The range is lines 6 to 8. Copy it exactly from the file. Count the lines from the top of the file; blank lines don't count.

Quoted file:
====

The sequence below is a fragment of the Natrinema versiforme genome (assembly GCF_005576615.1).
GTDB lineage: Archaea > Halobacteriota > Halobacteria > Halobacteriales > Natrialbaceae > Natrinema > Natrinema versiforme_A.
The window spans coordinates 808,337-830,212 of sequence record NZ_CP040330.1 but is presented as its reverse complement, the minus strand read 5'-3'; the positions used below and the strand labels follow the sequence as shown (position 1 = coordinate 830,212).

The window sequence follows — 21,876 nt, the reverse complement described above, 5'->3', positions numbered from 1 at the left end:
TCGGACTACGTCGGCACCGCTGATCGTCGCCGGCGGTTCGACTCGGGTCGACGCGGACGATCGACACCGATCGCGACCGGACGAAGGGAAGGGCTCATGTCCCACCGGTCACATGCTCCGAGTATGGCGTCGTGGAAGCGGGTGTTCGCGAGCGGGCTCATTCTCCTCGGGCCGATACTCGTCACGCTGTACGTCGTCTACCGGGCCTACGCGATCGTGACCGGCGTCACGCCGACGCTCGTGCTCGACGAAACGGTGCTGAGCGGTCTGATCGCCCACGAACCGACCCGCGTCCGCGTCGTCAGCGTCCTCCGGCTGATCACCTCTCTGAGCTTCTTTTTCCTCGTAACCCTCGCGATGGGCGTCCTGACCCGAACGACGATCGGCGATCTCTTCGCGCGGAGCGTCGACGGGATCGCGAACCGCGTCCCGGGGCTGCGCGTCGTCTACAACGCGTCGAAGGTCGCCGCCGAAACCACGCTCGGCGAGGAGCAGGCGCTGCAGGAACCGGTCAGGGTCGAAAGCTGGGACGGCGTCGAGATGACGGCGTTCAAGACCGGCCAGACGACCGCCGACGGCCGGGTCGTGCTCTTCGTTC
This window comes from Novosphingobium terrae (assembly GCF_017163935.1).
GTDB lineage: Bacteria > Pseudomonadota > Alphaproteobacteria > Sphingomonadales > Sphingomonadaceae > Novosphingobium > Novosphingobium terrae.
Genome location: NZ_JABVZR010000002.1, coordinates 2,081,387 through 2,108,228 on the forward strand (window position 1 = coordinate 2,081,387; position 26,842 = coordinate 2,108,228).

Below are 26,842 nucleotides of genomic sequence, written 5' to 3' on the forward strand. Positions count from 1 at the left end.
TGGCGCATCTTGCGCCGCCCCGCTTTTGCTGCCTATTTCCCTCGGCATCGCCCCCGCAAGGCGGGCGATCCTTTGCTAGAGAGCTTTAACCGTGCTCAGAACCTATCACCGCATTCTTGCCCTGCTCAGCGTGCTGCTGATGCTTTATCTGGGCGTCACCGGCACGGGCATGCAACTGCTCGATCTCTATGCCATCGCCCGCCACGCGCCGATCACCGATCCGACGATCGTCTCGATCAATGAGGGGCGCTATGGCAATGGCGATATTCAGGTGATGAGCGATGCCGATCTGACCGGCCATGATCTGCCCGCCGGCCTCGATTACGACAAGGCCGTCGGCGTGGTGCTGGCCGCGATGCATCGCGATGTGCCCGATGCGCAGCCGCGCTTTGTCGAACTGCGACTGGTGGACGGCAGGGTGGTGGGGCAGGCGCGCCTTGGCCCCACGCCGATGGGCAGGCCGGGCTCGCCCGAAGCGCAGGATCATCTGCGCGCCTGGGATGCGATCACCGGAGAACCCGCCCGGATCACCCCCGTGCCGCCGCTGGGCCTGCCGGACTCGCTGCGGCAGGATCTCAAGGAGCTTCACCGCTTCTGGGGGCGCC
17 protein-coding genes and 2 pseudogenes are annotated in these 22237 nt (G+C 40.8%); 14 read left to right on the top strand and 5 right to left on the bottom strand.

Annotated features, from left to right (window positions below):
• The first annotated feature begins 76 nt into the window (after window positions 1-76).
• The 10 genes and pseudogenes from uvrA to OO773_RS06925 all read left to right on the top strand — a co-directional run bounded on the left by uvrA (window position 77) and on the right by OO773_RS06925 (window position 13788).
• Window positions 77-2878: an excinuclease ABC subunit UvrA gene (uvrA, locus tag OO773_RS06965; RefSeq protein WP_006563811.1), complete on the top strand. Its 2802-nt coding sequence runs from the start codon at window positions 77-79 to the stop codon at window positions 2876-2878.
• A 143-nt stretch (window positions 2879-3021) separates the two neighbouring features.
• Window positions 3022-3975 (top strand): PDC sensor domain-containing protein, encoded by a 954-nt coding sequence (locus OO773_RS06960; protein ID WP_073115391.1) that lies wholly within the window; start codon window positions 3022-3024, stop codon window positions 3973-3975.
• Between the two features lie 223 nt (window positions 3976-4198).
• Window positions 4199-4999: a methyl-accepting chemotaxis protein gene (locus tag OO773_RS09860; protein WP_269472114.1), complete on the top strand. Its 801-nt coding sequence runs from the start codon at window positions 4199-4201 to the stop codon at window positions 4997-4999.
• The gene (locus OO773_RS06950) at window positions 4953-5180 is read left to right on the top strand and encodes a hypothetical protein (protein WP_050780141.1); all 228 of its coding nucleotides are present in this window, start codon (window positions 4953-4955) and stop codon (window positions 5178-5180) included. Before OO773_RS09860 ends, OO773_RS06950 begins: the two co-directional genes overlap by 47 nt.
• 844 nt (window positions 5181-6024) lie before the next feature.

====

This window comes from Novosphingobium terrae (assembly GCF_017163935.1).
GTDB lineage: Bacteria > Pseudomonadota > Alphaproteobacteria > Sphingomonadales > Sphingomonadaceae > Novosphingobium > Novosphingobium terrae.
Genome location: NZ_JABVZR010000002.1, coordinates 2,081,387 through 2,108,228 on the forward strand (window position 1 = coordinate 2,081,387; position 26,842 = coordinate 2,108,228).